- Kawasaki to launch two new A1 class electric bikes soon
- The new 125cc class motorcycle will produce a continuous power of 14.8bhp but could deliver a peak power close to 30bhp
- The two-model lineup is expected to have a naked and a fully faired machine
Japanese motorcycling legend, Kawasaki, might soon unveil two new electric bikes and become one of the first major Japanese bike makers to do so. The company is expected to launch two bikes in the A1 class, similar to 125cc class motorcycles. These bikes will use much of Kawasaki’s patented electric powertrain technologies and are expected to stick to Kawasaki’s core motorcycling DNA to a large extent. The bikes are speculated to be called the Kawaski Ninja E2 and Ninja E2-R, as per earlier reports on Kawasaki’s naming trademarks.
While Kawasaki sure has global plans for the two new electric motorcycles, it is unclear if they are going to make it to the Indian market or not. The pricing, too, is a grey area until more details roll out.
Kawasaki to launch two new electric motorcycles
Kawasaki might become the first major Japanese motorcycling brand to launch a series of production electric motorcycles. The fabled company is expected to launch two new electric motorcycles in the A1 or 125cc class of vehicles. According to a report by British Motorcycle Federation, the Kawasaki twins might be called the Ninja E2 and the Ninja E2-R. This also means that a naked and fully faired model can be expected.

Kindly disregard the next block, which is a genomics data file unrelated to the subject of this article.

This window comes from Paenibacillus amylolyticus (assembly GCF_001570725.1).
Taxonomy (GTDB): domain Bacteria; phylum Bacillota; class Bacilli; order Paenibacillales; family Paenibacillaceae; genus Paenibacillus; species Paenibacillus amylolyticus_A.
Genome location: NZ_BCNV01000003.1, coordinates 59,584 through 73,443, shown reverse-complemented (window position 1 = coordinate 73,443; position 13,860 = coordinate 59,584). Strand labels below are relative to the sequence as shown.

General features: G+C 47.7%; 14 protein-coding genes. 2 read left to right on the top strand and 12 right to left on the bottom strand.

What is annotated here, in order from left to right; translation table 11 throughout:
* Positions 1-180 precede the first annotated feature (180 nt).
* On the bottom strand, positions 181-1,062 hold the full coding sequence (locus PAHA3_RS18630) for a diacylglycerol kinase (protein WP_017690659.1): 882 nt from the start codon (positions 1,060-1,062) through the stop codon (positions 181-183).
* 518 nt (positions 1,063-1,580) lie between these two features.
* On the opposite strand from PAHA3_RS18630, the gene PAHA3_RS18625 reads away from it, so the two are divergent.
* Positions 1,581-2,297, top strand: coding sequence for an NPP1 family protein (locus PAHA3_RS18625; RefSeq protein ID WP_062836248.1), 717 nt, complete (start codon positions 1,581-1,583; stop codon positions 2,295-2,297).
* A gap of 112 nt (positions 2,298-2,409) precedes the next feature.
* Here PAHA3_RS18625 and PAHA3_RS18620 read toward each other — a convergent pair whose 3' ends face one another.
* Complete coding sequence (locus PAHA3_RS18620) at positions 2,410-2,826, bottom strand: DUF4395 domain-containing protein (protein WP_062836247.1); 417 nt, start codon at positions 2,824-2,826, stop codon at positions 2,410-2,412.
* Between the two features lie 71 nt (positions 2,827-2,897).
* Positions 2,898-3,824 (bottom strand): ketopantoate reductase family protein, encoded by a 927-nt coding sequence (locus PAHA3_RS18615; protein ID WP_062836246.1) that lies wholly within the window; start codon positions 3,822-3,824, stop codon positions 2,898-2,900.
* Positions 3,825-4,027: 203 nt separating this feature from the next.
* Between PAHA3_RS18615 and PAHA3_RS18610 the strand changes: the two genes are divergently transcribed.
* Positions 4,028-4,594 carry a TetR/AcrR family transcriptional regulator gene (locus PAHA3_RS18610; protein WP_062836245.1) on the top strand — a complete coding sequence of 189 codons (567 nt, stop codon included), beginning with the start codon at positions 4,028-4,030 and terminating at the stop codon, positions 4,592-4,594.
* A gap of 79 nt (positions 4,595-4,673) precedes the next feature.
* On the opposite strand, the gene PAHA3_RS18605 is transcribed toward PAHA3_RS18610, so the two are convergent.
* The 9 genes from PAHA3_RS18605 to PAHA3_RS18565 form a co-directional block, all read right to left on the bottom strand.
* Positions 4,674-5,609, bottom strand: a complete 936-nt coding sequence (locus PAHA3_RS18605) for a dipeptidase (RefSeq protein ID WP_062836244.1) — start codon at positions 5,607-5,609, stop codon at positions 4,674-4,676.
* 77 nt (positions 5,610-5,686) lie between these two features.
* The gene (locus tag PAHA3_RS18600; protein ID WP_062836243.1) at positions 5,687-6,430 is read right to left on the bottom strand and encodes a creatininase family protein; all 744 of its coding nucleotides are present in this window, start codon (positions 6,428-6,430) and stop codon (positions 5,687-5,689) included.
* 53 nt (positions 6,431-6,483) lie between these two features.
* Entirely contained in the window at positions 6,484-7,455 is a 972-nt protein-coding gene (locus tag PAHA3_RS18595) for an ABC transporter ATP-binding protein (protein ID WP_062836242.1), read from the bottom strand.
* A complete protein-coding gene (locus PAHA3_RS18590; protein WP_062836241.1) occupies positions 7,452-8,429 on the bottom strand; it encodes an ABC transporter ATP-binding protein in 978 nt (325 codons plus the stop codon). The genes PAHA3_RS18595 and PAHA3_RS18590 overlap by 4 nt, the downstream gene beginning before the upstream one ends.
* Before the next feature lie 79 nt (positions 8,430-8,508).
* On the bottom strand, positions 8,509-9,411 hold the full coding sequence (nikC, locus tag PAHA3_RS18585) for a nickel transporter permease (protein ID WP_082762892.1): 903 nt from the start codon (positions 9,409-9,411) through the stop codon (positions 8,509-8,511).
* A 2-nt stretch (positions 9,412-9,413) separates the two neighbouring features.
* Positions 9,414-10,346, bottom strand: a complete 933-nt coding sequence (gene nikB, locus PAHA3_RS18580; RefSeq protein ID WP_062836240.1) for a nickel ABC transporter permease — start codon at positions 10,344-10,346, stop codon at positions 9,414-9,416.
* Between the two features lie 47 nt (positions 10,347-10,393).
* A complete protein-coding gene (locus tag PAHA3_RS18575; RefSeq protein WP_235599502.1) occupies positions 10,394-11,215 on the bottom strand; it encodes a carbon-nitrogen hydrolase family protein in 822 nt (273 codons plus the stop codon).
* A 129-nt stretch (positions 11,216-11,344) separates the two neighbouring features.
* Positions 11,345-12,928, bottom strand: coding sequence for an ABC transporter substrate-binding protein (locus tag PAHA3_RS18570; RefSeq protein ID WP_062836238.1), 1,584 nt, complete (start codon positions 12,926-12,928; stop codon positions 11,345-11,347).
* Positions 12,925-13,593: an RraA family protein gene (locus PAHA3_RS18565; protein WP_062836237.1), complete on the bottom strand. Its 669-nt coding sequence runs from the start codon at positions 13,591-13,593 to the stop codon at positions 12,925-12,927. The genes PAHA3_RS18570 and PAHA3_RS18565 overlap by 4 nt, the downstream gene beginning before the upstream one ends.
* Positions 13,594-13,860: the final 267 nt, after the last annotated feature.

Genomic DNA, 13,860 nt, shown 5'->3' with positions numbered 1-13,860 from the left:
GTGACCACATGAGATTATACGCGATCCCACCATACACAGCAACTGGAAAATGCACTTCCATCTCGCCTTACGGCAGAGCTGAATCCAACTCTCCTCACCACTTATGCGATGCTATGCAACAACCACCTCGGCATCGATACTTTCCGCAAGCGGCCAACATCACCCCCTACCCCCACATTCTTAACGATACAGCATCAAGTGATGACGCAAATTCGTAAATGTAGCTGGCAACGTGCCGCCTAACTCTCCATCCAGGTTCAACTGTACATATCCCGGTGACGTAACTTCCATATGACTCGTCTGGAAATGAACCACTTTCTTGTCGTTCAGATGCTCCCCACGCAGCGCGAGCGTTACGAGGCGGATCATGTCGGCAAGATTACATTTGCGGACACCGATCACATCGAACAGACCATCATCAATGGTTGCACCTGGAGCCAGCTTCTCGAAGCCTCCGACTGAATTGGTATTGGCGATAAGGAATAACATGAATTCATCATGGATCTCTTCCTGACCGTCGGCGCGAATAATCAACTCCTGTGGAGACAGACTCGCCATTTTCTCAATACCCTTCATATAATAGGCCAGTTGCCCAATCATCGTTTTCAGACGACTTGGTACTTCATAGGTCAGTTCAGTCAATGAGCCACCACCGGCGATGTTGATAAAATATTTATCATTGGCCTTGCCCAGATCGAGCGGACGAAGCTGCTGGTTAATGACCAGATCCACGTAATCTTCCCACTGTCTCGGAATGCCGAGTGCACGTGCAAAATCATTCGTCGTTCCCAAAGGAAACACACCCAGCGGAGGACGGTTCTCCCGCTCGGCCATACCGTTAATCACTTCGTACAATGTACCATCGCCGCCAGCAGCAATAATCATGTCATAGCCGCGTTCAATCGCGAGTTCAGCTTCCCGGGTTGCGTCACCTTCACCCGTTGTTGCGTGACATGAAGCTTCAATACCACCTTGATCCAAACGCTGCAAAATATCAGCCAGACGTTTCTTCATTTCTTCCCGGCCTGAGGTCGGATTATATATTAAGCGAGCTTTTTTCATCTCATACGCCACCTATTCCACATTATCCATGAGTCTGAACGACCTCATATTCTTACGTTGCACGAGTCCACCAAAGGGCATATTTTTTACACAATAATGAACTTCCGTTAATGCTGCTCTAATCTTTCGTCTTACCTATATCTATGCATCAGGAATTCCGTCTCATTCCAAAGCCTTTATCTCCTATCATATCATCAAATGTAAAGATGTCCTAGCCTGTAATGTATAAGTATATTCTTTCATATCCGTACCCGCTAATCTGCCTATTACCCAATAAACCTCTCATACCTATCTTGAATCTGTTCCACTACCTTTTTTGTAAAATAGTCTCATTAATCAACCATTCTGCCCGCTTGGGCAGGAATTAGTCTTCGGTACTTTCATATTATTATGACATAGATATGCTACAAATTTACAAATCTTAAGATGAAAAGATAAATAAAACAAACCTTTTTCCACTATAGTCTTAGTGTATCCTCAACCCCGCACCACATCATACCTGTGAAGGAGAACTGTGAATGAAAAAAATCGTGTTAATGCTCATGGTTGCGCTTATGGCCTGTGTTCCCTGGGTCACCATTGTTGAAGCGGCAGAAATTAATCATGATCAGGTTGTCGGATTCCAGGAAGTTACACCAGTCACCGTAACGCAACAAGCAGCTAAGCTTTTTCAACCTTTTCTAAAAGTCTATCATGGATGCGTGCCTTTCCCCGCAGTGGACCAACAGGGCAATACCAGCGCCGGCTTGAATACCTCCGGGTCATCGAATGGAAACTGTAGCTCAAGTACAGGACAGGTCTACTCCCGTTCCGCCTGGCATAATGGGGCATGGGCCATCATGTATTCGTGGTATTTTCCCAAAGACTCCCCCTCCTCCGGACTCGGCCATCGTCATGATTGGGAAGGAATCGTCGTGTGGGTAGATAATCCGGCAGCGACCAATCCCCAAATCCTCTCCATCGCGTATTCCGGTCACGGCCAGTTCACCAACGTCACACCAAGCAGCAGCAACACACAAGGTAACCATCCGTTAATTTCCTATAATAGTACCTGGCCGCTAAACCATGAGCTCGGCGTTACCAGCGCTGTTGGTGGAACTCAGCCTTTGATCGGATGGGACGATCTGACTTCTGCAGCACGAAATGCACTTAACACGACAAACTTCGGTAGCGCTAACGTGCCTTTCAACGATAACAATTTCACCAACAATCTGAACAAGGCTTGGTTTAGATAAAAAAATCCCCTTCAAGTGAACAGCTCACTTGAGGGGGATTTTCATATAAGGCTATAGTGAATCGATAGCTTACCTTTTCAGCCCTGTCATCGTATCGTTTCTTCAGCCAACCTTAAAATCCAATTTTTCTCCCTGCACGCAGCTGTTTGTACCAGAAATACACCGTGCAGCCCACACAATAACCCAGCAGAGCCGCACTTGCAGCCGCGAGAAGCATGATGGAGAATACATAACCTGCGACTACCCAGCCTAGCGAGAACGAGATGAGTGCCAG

The Kawasaki Ninja E2 twins are expected to generate a continuous power of 14.8bhp, which is similar to the class of motorcycles it will come under. However, the Ninja models can be quicker than the competition, given that Kawasaki could target a peak power of about 30bhp which can be seen on higher capacity 300cc motorcycles. It is good to note that electric motors are rated according to continuous and peak power outputs. While regulations and legislations consider the continuous power outputs, oftentimes, the peak power outputs are higher.
These new bikes are expected to inherit much of the expertise that Kawasaki has in the motorcycling industry and are also likely to incorporate patented technology. Parallels could also be drawn from an electric bike prototype that was showcased by the company three years ago. Moreover, there are rumours that the Ninja E2 twins could also utilise a four-speed gearbox that would help riders ease into the electrified powertrain and imitate an ICE-powered bike.